On May 2, Beijingers flooded the Great Hall of the People to witness the “In Fields of Hope” concert. At center stage was 56 Flowers, an all-girl group that has become known for their “red songs,” glorifying socialism and Maoist thought.
The concert received wide media attention this week because of its homages to the Cultural Revolution — a dark decade in Chinese history that the party has since distanced itself from. After the uproar, the China National Opera and Dance Drama Theater claimed that it had been scammed after it was discovered that one of the event’s co-sponsors, the propaganda department’s Socialist Core Values Publicity and Education Office, did not exist.
The name “56 Flowers” derives from China’s 56 ethnic groups, each of which is represented by one of the 56 band members.
In an October 2015 profile of the band, NewsChina Magazine reported that the girls are all between the ages of 16 and 23, and that they live together in a dormitory in the Changping District of Beijing. Their daily routines consist of physical exercise — they jog every morning at 6 a.m. — and classes on dance, music, oral expression, culture, and ideology. The girls have one day of rest per week and earn a monthly salary of 3,000 yuan ($460).
56 Flowers made their debut at the end of June 2015 at a CCTV-sponsored gala in Beijing, and their distinctive style — modest outfits, militaristic dance routines, and patriotic lyrics — has inspired a wide range of reactions on Chinese social media in the past year.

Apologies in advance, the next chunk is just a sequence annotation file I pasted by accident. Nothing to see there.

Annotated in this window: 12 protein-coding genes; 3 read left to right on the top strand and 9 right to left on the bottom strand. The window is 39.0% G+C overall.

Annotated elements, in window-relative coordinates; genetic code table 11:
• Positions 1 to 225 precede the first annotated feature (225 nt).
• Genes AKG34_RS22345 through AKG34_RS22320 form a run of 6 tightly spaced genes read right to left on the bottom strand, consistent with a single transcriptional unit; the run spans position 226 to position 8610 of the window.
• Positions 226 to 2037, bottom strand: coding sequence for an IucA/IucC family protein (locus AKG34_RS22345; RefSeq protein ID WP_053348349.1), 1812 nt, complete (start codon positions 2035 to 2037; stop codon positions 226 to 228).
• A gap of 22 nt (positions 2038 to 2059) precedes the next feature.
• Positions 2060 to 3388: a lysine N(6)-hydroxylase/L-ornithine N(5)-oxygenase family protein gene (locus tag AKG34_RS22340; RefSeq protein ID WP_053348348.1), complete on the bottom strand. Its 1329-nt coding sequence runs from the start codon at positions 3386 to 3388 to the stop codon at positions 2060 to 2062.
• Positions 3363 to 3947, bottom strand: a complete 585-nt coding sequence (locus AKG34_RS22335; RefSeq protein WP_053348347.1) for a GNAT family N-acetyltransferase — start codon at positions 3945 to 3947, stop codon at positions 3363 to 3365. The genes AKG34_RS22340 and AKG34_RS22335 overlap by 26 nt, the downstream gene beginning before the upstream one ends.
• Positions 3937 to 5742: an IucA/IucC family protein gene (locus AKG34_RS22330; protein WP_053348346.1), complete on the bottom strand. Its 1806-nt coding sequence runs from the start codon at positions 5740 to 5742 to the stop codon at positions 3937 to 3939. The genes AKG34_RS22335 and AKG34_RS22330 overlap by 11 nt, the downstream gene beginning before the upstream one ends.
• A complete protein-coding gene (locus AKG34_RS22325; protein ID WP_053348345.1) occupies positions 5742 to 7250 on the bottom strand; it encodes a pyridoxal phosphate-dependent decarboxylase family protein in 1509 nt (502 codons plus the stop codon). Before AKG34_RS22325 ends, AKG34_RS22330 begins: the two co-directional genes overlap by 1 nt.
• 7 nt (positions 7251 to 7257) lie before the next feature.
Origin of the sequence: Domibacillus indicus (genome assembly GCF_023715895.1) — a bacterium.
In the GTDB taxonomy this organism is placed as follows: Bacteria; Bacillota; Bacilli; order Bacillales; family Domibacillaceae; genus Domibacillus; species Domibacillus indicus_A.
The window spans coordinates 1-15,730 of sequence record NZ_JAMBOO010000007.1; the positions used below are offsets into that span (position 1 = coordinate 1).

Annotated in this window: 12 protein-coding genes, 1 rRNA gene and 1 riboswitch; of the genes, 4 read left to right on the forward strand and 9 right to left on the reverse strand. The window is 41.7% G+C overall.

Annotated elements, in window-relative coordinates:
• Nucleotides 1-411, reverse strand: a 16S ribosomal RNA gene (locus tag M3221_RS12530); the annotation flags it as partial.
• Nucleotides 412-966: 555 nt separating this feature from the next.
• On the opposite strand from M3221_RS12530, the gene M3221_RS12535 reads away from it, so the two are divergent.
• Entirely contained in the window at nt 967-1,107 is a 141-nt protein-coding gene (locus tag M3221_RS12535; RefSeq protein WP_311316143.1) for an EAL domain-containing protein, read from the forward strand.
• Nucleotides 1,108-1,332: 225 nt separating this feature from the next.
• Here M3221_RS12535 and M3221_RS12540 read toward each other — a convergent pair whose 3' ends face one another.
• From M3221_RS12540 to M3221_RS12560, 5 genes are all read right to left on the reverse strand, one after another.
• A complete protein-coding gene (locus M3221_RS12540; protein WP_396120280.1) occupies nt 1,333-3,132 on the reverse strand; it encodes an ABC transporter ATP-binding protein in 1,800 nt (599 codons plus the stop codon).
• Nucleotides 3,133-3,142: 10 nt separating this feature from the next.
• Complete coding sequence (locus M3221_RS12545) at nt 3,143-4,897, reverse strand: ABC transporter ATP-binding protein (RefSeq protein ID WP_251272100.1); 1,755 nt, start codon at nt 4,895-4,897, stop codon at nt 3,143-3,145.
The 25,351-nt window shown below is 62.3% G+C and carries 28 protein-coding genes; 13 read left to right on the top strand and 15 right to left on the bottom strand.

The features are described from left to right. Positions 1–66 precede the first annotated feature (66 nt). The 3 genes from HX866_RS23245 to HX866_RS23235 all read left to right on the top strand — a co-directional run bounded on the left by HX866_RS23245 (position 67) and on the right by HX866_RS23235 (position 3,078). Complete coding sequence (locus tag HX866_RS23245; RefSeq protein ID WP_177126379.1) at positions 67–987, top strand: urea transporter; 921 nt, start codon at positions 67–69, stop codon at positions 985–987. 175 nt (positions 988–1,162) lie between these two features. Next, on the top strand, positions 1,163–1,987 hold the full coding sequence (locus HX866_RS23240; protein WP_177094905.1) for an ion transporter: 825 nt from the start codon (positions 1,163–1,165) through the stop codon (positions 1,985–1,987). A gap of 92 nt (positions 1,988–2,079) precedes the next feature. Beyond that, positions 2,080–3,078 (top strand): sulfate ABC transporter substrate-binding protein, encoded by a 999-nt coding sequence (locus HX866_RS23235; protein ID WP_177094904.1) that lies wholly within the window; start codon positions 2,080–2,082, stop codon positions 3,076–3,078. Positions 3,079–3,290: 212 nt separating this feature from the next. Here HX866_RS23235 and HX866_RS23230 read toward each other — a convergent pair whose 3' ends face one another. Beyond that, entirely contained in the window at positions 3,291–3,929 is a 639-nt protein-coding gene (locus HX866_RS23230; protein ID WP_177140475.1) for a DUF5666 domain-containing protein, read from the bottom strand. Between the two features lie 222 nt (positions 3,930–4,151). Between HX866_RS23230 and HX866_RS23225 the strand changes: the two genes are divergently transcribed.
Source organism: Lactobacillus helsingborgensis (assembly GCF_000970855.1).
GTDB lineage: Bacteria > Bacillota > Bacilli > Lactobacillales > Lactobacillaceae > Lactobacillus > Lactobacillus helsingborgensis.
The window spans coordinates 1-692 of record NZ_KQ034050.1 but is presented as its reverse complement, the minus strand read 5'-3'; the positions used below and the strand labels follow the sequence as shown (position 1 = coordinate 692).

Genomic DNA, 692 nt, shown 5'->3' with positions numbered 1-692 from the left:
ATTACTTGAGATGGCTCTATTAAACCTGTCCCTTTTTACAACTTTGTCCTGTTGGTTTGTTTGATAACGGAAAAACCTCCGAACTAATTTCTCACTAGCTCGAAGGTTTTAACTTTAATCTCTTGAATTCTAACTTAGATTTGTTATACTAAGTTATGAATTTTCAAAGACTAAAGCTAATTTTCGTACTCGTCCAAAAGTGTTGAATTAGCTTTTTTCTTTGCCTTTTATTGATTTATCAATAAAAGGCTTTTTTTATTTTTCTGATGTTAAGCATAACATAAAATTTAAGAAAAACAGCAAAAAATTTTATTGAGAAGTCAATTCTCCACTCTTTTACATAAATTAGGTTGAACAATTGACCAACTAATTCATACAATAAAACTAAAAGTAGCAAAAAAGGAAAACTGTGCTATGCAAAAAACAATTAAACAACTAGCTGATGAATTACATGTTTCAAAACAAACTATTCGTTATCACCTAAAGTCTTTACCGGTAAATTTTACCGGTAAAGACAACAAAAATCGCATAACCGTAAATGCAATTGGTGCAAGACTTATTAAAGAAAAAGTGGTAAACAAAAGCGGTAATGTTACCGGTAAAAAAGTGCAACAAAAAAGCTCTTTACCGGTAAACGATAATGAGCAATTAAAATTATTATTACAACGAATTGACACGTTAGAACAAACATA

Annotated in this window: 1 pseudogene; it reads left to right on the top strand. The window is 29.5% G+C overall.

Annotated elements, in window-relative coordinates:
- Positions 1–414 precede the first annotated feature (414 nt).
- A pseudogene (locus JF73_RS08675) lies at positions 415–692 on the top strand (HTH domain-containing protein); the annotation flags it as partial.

User “Qiuzhendefeichuan” wrote on microblogging platform Weibo, “Stupid girls, don’t let yourselves be used as tools for flattery by those with ulterior motives.” Other users compared the group to North Korea’s Moranbong Band and to China’s ubiquitous “dancing aunties.”
Some netizens, however, were more explicitly supportive. User “Canghaisangtian9026” commented: “I support this positive energy! Your voices will make those traitorous American lapdogs quiver.”
Liu Yanxi, the group’s former choreographer, told Sixth Tone that she joined the group because she wanted to create a new form of art by incorporating Western set design into traditional Chinese performance. “But after the group achieved an online celebrity status, I was too busy to deal with all the media attention,” Liu said. “There were also fewer opportunities for innovation and creativity.”
Zeng Fan, chairman of the parent company of Beijing Quansheng Culture Ltd., which owns the trademark for the name “56 Flowers,” told Sixth Tone that representatives of the group are not taking phone calls from the media at this time.
When contacted by phone, the band’s producer and manager, Su Chenguang, told Sixth Tone that 56 Flowers hopes to hold the Guinness World Record for world’s largest pop group. In response to further questions, Su said, “Now is not a convenient time to accept media interviews.”
He stressed that the group’s May 2 performance did not violate any laws and had nothing to do with the Cultural Revolution. “It’s a sensitive time for us now,” Su added.
As of Monday afternoon, the group’s official website was offline.
With contributions from Li You.
(Header image: Members of ‘56 flowers’ at Mount Huang, Anhui province. From ‘56 Flowers’ official Weibo account.)